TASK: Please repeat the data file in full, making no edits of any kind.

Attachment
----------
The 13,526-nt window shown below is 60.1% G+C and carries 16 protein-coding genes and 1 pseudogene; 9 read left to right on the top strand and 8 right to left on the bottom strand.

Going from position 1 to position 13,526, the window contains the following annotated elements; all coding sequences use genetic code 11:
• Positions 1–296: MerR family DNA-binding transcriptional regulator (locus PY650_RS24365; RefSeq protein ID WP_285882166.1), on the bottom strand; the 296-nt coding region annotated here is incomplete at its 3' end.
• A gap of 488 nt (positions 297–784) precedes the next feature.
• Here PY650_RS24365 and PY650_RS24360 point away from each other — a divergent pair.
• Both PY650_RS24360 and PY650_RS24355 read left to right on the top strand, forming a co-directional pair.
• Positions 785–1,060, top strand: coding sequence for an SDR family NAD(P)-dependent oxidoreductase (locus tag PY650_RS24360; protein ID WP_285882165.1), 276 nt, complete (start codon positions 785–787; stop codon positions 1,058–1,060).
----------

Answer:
The 13,526-nt window shown below is 60.1% G+C and carries 16 protein-coding genes and 1 pseudogene; 9 read left to right on the top strand and 8 right to left on the bottom strand.

Going from position 1 to position 13,526, the window contains the following annotated elements; all coding sequences use genetic code 11:
• Positions 1–296: MerR family DNA-binding transcriptional regulator (locus PY650_RS24365; RefSeq protein ID WP_285882166.1), on the bottom strand; the 296-nt coding region annotated here is incomplete at its 3' end.
• A gap of 488 nt (positions 297–784) precedes the next feature.
• Here PY650_RS24365 and PY650_RS24360 point away from each other — a divergent pair.
• Both PY650_RS24360 and PY650_RS24355 read left to right on the top strand, forming a co-directional pair.
• Positions 785–1,060, top strand: coding sequence for an SDR family NAD(P)-dependent oxidoreductase (locus tag PY650_RS24360; protein ID WP_285882165.1), 276 nt, complete (start codon positions 785–787; stop codon positions 1,058–1,060).